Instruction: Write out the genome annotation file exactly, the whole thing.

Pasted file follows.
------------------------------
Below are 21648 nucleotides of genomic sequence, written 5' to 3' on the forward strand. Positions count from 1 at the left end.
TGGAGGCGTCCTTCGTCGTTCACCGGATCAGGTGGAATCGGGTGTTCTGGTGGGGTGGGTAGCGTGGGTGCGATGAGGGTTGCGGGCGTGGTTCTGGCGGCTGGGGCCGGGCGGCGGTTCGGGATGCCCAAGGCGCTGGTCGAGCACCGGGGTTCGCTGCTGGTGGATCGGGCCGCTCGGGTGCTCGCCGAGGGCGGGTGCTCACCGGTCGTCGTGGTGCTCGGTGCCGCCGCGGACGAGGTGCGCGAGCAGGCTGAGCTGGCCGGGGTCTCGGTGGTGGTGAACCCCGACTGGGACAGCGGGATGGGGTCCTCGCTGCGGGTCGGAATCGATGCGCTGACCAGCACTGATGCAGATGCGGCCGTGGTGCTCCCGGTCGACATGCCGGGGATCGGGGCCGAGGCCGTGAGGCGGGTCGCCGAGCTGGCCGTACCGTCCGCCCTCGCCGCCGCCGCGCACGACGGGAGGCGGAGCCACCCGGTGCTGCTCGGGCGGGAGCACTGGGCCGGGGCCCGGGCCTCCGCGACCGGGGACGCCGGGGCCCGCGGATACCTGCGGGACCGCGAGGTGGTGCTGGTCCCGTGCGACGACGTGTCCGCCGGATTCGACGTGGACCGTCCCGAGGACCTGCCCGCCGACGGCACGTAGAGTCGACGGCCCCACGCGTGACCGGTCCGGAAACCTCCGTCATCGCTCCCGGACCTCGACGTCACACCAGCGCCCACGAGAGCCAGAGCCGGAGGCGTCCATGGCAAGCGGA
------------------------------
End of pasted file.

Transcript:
Below are 21648 nucleotides of genomic sequence, written 5' to 3' on the forward strand. Positions count from 1 at the left end.
TGGAGGCGTCCTTCGTCGTTCACCGGATCAGGTGGAATCGGGTGTTCTGGTGGGGTGGGTAGCGTGGGTGCGATGAGGGTTGCGGGCGTGGTTCTGGCGGCTGGGGCCGGGCGGCGGTTCGGGATGCCCAAGGCGCTGGTCGAGCACCGGGGTTCGCTGCTGGTGGATCGGGCCGCTCGGGTGCTCGCCGAGGGCGGGTGCTCACCGGTCGTCGTGGTGCTCGGTGCCGCCGCGGACGAGGTGCGCGAGCAGGCTGAGCTGGCCGGGGTCTCGGTGGTGGTGAACCCCGACTGGGACAGCGGGATGGGGTCCTCGCTGCGGGTCGGAATCGATGCGCTGACCAGCACTGATGCAGATGCGGCCGTGGTGCTCCCGGTCGACATGCCGGGGATCGGGGCCGAGGCCGTGAGGCGGGTCGCCGAGCTGGCCGTACCGTCCGCCCTCGCCGCCGCCGCGCACGACGGGAGGCGGAGCCACCCGGTGCTGCTCGGGCGGGAGCACTGGGCCGGGGCCCGGGCCTCCGCGACCGGGGACGCCGGGGCCCGCGGATACCTGCGGGACCGCGAGGTGGTGCTGGTCCCGTGCGACGACGTGTCCGCCGGATTCGACGTGGACCGTCCCGAGGACCTGCCCGCCGACGGCACGTAGAGTCGACGGCCCCACGCGTGACCGGTCCGGAAACCTCCGTCATCGCTCCCGGACCTCGACGTCACACCAGCGCCCACGAGAGCCAGAGCCGGAGGCGTCCATGGCAAGCGGA